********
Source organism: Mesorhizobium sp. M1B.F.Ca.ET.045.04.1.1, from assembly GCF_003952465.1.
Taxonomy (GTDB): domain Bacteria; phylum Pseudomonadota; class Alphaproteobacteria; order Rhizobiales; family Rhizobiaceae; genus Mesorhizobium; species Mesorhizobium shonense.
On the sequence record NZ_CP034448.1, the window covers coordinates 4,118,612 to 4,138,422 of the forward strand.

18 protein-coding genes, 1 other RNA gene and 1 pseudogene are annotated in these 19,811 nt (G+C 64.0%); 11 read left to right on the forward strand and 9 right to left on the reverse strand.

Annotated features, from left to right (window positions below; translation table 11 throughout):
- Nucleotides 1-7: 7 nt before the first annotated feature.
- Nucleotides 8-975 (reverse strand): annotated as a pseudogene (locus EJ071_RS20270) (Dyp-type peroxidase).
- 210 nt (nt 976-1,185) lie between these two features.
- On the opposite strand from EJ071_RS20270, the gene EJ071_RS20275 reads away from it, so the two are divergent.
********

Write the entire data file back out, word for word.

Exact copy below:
Source organism: Mesorhizobium sp. M1B.F.Ca.ET.045.04.1.1, from assembly GCF_003952465.1.
Taxonomy (GTDB): domain Bacteria; phylum Pseudomonadota; class Alphaproteobacteria; order Rhizobiales; family Rhizobiaceae; genus Mesorhizobium; species Mesorhizobium shonense.
On the sequence record NZ_CP034448.1, the window covers coordinates 4,118,612 to 4,138,422 of the forward strand.

18 protein-coding genes, 1 other RNA gene and 1 pseudogene are annotated in these 19,811 nt (G+C 64.0%); 11 read left to right on the forward strand and 9 right to left on the reverse strand.

Annotated features, from left to right (window positions below; translation table 11 throughout):
- Nucleotides 1-7: 7 nt before the first annotated feature.
- Nucleotides 8-975 (reverse strand): annotated as a pseudogene (locus EJ071_RS20270) (Dyp-type peroxidase).
- 210 nt (nt 976-1,185) lie between these two features.
- On the opposite strand from EJ071_RS20270, the gene EJ071_RS20275 reads away from it, so the two are divergent.